On Monday, Taiwan’s National Cheng Kung University said that it had launched a lawsuit alleging Apple’s use of Siri in its iPhone and future versions of iPad infringes two U.S. patents the university was granted in 2007 and 2010 relating to voice-to-text technology. The lawsuit was filed on Friday at the United States District Court for the Eastern District of Texas, Marshall Division.
Yama Chen, the legal manager of National Cheng Kung, in the southern Taiwan city of Tainan, said “We filed that lawsuit in the Texas court because it processes faster and its rulings are usually in favour of patent owners and the compensations are usually higher.” Though Chen did not disclose the amount of compensation sought by the university, he indicated that the compensation would be proportionate to Apple’s sales of devices that use Siri in U.S. Chen said that the university was also examining whether the smartphone voice recognition systems used by Google Inc and Microsoft Corp could be seen as infringing the patents.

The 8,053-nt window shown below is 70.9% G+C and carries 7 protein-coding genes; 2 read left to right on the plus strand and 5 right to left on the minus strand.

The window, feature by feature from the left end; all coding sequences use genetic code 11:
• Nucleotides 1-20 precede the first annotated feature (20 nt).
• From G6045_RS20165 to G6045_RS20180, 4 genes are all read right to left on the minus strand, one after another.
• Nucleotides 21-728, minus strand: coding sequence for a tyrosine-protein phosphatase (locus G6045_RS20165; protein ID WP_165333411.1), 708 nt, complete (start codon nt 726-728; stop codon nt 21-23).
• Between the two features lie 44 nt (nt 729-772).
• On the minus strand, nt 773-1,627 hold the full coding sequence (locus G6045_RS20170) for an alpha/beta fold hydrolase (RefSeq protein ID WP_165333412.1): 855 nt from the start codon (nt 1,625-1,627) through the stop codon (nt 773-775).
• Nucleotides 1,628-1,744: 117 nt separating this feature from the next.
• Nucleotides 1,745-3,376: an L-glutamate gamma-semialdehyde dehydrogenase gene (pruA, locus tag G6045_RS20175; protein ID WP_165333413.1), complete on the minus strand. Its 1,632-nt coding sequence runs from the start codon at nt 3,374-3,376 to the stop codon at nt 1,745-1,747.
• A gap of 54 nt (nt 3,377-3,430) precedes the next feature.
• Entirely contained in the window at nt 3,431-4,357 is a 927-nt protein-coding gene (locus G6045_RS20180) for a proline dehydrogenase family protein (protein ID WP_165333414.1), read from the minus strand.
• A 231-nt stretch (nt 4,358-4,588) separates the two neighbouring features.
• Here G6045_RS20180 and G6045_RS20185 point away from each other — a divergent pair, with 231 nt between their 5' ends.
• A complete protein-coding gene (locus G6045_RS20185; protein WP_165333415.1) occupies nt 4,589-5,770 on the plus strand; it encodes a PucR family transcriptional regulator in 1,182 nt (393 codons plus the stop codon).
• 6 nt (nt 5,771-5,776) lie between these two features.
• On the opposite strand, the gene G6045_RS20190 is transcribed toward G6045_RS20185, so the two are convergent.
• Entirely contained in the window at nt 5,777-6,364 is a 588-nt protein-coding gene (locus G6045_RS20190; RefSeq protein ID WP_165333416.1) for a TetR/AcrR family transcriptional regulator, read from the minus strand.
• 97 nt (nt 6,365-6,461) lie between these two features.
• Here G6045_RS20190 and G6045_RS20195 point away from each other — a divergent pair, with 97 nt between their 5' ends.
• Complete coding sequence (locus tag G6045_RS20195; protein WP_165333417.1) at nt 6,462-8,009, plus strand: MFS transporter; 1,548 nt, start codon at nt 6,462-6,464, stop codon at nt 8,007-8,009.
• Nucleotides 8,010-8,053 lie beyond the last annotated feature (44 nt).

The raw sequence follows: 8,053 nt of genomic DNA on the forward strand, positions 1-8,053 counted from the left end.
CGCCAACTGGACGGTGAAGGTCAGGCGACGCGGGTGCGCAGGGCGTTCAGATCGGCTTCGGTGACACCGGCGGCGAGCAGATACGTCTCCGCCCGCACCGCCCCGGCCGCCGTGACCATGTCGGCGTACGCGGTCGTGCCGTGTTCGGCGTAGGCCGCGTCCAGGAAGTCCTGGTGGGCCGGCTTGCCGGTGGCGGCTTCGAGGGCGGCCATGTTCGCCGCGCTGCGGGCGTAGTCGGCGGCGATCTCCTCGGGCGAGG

Recently, Apple had to pay $60 million to Proview Technology (Shenzhen) to settle a legal dispute over use of the iPad trademark in China. At the same time, Apple is also battling Samsung in one of the biggest technology patent trials being fought in courts across the world.
Chinese companies are becoming increasingly aware of their patent rights and violations. Recently a small company in China, Jiangsu Xuebao accused Apple of trademark violations for the use of Snow Leopard as the name of its computer operating system. Another company, Zhi Zhen Internet Techology is also targeting the voice assistant functions used in Siri.